I’m afraid of the lions. They’re out there and I know it because I saw them, just over the hill behind our tent. The tents, though sturdy, aren’t fenced in, aren’t protected from anything out there. Actually, there isn’t an out there. Or more accurately, everywhere is out there.
These were my thoughts as we sat (like sitting ducks, I fretted) one evening in the Kalahari on a hill overlooking a watering hole in the dry Auob river bed. The heat was overwhelming as the leaves of the nearby camel thorn tree rustled slightly, dispersing the tree’s distinctively sour odour. It would be a scent I would grow homesick for when we left it behind.
The riverbed seemed to be holding its breath – the calm before the storm. Purple clouds gathered behind the red bush-studded hills on all sides. The 15 tents that comprise the camp seemed to hunch down into the sandy hill, alone, waiting. The storms of the previous three nights, unusual in their intensity, seemed set to roll in again. Thunder rumbled low and deep in the distance, sounding suspiciously similar to the roar of a great cat. I looked around nervously, ready to run inside and close the doors at the slightest hint of lightening or lion.
Earlier that day, we had come upon three lions lazing in the shade of a tree right in the middle of the dirt road. A number of other 4x4s had already stopped to sit and watch them, and take pictures. Sensing that the lions were too hot and too relaxed to pounce, some people had rolled their windows down. All the better to get a good photo. Eventually, even I did the same.
But that was in the heat. In the cool of the evening as first a herd of springbok accompanied by a pack of jackals, then wildebeest, gemsbok and even four stately giraffes all made their way to the watering hole, it seemed only a matter of time before the lions crept past and prepared to pounce.
And why would they bother with something that might actually get away, something that would require stealth, hunting, effort? Why not just pluck us from our tent? It didn’t help that the park ranger had mentioned during his rounds that evening that the lions had passed by our tent a few evenings earlier, or that they had apparently laid down just under the tree in front of our window.
“What time should we go inside, then?” I asked, trying to determine the level of danger without appearing ridiculously “city.”
“You can stay out here,” was the answer, “unless they do appear. Then you should go inside until they pass by.”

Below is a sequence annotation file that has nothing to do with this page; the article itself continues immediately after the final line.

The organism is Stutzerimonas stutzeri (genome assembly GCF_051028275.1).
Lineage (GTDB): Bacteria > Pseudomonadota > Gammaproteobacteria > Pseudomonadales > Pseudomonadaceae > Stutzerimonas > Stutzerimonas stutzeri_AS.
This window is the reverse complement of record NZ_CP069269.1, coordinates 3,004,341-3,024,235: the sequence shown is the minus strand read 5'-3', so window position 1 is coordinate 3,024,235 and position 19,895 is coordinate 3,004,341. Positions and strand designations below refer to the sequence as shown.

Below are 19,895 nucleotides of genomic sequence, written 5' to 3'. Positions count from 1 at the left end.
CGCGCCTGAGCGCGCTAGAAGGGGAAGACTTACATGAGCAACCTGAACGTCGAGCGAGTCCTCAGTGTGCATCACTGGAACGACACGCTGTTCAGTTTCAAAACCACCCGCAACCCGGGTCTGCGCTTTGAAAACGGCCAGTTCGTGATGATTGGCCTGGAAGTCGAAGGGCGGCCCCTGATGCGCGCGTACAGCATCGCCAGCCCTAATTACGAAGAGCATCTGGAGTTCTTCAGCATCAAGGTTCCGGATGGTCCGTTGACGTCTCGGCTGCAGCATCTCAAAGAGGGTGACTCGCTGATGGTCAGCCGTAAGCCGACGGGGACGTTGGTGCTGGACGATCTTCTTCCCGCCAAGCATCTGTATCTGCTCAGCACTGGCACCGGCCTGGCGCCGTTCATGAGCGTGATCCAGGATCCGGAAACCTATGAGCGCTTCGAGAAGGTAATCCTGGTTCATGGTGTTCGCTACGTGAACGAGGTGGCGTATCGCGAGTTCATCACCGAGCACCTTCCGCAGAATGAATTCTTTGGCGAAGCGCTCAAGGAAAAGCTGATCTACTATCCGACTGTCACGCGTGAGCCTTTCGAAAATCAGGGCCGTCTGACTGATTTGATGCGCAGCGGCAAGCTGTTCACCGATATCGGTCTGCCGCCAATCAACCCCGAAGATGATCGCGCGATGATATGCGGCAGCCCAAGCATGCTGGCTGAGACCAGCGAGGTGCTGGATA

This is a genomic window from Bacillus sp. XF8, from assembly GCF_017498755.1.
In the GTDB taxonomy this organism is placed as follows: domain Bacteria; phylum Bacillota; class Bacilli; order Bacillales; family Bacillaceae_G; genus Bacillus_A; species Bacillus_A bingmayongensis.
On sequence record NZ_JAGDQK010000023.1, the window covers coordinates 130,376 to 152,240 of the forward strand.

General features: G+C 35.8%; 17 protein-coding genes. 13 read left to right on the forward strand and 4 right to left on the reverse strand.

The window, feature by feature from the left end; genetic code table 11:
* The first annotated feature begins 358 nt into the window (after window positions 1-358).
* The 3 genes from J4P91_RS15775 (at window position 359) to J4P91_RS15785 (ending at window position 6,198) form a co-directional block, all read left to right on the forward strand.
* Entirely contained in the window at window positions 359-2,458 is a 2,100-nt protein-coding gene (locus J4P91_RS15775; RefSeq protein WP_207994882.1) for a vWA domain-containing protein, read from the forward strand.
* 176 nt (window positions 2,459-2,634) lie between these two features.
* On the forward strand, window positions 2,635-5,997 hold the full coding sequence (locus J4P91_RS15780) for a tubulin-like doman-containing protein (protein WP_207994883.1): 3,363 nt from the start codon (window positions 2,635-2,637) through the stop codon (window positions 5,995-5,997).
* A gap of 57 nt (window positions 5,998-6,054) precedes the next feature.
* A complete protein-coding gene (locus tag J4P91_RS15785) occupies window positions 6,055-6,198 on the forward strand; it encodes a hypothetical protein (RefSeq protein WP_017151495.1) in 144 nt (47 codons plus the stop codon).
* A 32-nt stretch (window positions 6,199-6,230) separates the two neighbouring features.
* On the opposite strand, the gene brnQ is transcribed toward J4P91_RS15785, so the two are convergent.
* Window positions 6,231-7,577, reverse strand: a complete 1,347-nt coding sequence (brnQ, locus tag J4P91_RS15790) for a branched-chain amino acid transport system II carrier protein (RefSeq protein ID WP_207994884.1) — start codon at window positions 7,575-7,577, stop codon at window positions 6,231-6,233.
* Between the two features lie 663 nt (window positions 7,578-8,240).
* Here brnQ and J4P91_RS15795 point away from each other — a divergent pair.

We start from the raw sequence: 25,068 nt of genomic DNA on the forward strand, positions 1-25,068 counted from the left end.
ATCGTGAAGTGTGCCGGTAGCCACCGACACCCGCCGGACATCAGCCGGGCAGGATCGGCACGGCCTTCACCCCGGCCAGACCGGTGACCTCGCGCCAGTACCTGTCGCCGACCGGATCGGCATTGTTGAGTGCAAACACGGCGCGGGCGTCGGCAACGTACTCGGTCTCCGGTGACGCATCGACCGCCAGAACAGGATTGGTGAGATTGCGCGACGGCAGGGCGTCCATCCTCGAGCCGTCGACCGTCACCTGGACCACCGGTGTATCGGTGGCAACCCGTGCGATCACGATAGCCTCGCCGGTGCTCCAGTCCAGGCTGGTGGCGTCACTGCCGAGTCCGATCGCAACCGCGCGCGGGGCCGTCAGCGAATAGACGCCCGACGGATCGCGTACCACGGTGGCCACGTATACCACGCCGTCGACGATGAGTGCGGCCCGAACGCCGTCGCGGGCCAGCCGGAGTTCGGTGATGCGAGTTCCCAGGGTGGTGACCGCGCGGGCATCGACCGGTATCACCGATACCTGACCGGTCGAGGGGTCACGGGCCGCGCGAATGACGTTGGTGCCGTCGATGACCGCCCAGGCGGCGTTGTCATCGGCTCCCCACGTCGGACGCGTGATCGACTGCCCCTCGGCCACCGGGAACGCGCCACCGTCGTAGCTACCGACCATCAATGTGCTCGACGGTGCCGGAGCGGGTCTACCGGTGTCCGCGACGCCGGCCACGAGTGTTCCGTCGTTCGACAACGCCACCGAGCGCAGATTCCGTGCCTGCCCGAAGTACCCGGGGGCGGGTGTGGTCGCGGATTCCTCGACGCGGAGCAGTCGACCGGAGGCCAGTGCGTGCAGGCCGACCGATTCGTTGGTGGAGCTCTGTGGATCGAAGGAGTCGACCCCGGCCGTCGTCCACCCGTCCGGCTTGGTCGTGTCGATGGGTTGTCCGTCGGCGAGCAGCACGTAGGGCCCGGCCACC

I began this trip convinced I’d be eaten by a hyena that would, I imagined, rip though the tent. I also had quite vibrant fears related to poisonous snakes. There were many times during the trip that I was sure our vehicle wouldn’t make it through the backcountry gravel – and often washed out – roads. But I saw neither snake nor hyena on the entire 11 day 4000km trip through four national and transfrontier (crossing borders with Botswana and Namibia) parks.
The most danger we ever actually faced was on the last day when our SUV did get stuck in seven feet of sand where a river had washed out a section of the Augrabies Park road. With no phone reception to call the ranger for help, my husband and I tried everything, digging the wheels out with our hands and building ramps from river stones and branches. Finally, in the midday desert heat, my husband set off on foot towards the rest camp 25 km away, leaving my son and I to wait with the vehicle. Though I imagined everything from strangers kidnapping us for trafficking purposes to the car overheating, I managed to keep these thoughts to myself. After an hour, my husband and a ranger truck appeared and we were pulled out of the sand. In other words, nothing really happened.
It’s probably asking for trouble to take someone who suffers from anxiety into the place where humans developed the fight-or-flight response. Foolish, or wise. Perhaps my husband thought it would cure me.
But I did survive and my memories are of the stunning beauty, the distinctive scents and the amazing animals, not the fear. So I guess that’s something.